To the uninitiated, the sheer volume of different types of clerical clothing and vestments out there can seem to blur the lines of understanding. The names may even run together; cassocks, stoles, chimeres, rabats, rochets, albs, surplices – just to name a few.
How about the clergy collar? That is not a “garment,” per se, but many priests wear them. What function do they serve, and is there more than one type?
Why Priests Wear Clergy Collars
The clergy collar, which goes by a few different names, including clerical collar, and occasionally a Roman collar, was originally a flat, white collar of cotton that encircled at the neck and fastened at the back. Of these collars, only a small, white square was visible at the front of the neck; the instantly recognizable calling-card of a priest – the priest’s collar.
Though they were originally made of cotton or linen, today some of them are made from plastic, as these are easier to care for.
It’s also interesting to note that it was at first a statement of fashion, as it was customary in Late Medieval Europe to wear a linen collar or “collarino,” sometimes richly decorated, about the neck.
As time went on, the fashion fell out of style among all but the ordained. When Pope Urban VIII issued an early-1600s proclamation outlawing the ornamentation of the collar among the clergy, only plain, white collars remained.
As to the reason that priests wear them, one of them is simply for the purpose of identity. A priest can be immediately recognized by his clergy collar if he is wearing it, especially since the color white contrasts so sharply with the black of many clergy shirts and cassocks.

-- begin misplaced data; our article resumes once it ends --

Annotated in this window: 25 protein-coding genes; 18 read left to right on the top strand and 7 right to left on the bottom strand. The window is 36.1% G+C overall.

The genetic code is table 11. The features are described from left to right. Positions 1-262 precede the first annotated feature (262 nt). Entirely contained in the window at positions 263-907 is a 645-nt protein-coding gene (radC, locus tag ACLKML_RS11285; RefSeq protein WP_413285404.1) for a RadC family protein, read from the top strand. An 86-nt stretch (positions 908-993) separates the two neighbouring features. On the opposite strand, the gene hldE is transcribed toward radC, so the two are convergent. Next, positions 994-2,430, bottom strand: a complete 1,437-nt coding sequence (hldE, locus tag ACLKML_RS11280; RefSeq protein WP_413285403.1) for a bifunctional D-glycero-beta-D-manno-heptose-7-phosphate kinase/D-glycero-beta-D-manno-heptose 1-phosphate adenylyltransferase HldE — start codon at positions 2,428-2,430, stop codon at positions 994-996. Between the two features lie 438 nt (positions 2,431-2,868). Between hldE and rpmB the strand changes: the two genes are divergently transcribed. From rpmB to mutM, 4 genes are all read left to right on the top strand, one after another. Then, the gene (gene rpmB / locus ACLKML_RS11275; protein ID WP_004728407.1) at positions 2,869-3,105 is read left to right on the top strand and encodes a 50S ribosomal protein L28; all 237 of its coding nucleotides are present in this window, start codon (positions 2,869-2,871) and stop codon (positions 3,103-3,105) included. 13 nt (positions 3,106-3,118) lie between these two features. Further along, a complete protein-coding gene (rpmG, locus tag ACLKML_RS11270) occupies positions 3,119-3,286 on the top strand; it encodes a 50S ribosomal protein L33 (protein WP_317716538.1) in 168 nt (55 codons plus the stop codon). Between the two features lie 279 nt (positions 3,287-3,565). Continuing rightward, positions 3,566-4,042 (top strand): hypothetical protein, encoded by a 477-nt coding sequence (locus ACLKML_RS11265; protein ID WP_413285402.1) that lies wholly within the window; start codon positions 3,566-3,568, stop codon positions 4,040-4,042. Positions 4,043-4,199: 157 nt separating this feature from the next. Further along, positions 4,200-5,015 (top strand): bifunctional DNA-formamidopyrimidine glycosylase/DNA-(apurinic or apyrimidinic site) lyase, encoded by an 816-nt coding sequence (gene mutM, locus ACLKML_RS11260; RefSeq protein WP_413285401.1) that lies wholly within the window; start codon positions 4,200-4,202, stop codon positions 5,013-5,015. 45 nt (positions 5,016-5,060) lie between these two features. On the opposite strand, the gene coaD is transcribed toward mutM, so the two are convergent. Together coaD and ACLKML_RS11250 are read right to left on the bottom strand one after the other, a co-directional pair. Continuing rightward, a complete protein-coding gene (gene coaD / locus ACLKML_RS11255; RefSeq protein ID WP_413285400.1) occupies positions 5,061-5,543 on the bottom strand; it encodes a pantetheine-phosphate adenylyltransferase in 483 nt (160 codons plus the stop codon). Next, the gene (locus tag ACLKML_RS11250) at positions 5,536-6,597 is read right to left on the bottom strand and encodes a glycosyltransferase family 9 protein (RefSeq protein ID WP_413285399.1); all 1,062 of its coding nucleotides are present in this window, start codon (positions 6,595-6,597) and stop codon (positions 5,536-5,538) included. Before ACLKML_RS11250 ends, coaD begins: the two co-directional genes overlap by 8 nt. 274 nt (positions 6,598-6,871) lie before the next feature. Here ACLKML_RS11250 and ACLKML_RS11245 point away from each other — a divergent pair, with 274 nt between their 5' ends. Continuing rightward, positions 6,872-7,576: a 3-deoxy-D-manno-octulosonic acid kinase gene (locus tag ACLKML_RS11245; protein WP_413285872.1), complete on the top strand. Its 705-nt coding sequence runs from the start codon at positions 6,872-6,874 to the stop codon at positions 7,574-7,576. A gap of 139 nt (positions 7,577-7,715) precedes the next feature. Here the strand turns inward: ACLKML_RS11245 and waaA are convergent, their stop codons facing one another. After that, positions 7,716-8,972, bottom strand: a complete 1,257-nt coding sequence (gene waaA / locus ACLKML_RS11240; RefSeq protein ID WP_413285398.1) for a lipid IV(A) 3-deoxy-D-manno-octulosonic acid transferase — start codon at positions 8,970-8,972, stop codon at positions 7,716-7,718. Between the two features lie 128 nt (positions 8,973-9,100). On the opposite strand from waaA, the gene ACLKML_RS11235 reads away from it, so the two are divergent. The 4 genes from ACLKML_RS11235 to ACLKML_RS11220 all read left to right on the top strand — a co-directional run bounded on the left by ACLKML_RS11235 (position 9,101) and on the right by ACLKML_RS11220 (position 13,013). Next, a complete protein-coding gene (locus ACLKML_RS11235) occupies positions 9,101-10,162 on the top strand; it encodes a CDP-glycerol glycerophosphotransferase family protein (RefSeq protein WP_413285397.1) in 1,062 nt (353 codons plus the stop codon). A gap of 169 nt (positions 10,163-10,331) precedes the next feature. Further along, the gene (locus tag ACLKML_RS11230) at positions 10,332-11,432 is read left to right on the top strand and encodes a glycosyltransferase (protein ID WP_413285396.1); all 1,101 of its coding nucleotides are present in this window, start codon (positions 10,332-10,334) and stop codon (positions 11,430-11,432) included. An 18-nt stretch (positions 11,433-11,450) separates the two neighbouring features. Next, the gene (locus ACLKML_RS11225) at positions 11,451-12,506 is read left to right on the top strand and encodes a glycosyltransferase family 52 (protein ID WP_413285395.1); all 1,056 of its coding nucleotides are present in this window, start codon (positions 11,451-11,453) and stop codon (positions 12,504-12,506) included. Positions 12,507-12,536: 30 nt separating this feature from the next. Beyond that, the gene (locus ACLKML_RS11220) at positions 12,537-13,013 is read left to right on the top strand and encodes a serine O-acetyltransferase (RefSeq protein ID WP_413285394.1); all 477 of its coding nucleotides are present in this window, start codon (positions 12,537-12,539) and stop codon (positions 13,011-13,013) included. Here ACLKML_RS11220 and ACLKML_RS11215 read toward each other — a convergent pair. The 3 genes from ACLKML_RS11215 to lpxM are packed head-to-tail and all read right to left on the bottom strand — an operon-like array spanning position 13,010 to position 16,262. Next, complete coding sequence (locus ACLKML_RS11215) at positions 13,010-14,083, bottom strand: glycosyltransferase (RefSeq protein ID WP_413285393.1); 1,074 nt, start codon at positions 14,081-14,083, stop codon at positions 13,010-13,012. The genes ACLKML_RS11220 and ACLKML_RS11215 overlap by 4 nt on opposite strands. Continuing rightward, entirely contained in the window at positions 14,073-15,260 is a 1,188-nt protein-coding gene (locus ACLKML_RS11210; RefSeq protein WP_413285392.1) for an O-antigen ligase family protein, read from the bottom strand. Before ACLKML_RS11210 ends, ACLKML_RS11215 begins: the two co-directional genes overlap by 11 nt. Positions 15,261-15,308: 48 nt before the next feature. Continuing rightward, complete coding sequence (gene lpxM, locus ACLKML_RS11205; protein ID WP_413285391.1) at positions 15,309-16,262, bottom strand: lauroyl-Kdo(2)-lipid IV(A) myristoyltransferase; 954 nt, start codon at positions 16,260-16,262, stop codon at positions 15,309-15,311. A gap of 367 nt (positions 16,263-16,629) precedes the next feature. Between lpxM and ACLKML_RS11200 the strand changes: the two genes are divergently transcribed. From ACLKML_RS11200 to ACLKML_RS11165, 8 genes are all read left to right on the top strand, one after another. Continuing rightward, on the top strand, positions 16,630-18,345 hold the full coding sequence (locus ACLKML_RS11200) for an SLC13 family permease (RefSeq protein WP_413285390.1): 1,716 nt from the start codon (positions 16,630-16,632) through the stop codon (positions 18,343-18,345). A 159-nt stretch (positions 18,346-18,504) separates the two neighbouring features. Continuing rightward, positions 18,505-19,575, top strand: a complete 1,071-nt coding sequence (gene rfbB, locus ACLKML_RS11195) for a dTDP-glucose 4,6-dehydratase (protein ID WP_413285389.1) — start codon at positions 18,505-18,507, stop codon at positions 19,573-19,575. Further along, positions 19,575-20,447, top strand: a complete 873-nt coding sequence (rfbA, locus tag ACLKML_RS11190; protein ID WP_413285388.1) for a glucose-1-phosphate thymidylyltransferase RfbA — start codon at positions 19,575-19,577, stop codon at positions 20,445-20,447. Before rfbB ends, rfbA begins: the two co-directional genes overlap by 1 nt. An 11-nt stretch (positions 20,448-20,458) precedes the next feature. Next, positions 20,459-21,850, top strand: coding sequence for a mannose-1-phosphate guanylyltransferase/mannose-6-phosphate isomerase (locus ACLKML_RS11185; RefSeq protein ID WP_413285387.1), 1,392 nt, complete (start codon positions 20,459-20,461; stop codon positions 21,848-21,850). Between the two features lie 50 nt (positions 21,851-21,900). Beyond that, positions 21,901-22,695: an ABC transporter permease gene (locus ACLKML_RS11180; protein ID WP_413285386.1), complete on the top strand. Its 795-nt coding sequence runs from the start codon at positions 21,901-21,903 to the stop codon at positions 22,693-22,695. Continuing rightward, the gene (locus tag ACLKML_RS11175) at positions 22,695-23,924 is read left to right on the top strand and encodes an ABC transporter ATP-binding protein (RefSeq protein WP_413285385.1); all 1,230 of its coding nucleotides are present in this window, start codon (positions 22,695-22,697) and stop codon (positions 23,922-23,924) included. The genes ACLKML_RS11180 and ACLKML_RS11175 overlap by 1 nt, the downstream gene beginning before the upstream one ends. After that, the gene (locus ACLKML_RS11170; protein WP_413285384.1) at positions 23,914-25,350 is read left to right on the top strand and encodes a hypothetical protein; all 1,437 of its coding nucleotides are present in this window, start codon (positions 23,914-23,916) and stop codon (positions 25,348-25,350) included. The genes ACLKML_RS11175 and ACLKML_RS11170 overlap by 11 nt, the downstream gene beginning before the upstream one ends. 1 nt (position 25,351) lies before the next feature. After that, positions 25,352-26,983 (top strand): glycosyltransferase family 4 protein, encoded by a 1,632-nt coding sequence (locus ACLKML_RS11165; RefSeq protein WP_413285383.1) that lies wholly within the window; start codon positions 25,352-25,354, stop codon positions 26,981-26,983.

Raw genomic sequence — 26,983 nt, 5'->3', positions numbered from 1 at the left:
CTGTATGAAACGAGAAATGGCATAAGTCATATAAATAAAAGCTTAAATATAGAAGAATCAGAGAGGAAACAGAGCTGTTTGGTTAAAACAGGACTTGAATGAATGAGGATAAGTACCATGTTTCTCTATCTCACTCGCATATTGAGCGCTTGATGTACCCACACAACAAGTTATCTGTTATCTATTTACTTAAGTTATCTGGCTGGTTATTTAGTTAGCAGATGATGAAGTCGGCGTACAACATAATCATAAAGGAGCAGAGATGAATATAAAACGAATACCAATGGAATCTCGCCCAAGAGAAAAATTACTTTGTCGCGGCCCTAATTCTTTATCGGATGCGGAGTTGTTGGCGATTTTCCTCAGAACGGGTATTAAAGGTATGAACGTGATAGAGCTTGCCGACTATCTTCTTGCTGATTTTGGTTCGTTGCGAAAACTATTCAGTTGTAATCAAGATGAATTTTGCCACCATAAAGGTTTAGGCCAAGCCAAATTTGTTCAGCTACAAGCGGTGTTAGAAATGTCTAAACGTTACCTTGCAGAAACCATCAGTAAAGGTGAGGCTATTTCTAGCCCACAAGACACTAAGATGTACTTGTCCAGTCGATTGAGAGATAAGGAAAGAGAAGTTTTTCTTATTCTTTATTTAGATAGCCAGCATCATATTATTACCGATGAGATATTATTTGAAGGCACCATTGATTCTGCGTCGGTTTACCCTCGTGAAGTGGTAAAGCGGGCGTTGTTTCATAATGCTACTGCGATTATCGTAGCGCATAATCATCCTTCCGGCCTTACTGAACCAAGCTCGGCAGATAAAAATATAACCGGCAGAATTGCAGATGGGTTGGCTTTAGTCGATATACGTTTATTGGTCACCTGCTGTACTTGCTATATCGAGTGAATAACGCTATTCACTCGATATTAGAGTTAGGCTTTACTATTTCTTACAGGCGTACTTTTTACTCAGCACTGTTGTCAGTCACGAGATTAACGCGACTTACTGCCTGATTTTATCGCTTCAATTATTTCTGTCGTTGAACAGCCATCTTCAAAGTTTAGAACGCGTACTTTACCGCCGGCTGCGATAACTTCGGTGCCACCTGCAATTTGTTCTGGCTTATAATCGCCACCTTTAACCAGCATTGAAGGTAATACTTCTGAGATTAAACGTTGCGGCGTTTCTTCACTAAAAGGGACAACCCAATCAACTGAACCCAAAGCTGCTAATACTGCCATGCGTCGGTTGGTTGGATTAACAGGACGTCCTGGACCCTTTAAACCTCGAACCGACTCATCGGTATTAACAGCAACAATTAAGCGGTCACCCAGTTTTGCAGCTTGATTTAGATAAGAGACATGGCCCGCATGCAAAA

While one reason is for the purpose of identification, for some priests, the clergy collar takes on deeper symbolic significance. Some ordained clergymembers see the collar as a symbol of their subservience to God and as a reminder of their servitude. To them, it is like a spiritual “shackle.”
On the Different Types of Clergy Collars
Today, there are two main types of clergy collars: banded clerical collars and tab collars. Banded collars are traditional, encircling the neck with a piece of white linen or cotton, just as the original clerical collars did.
Tab collars are much more contemporary. These typically consist of a small piece (“tab”) of white plastic that can be inserted into a clergy shirt. The white tab shows through, giving the impression of a traditional collar, but many of these are made of plastic, and since they can be easily removed, are also easier to clean.
Visit Divinity Clergy Wear
Interested in learning more about clergy collars and the world of unique clerical vestiture? Visit Divinity Clergy Wear online at DivinityClergyWear.com or pay a visit to their showroom conveniently located in Hamilton, New Jersey.
You can also follow them on their social media accounts, Facebook and Instagram, or get in touch with their customer service team directly at 877-453-3535.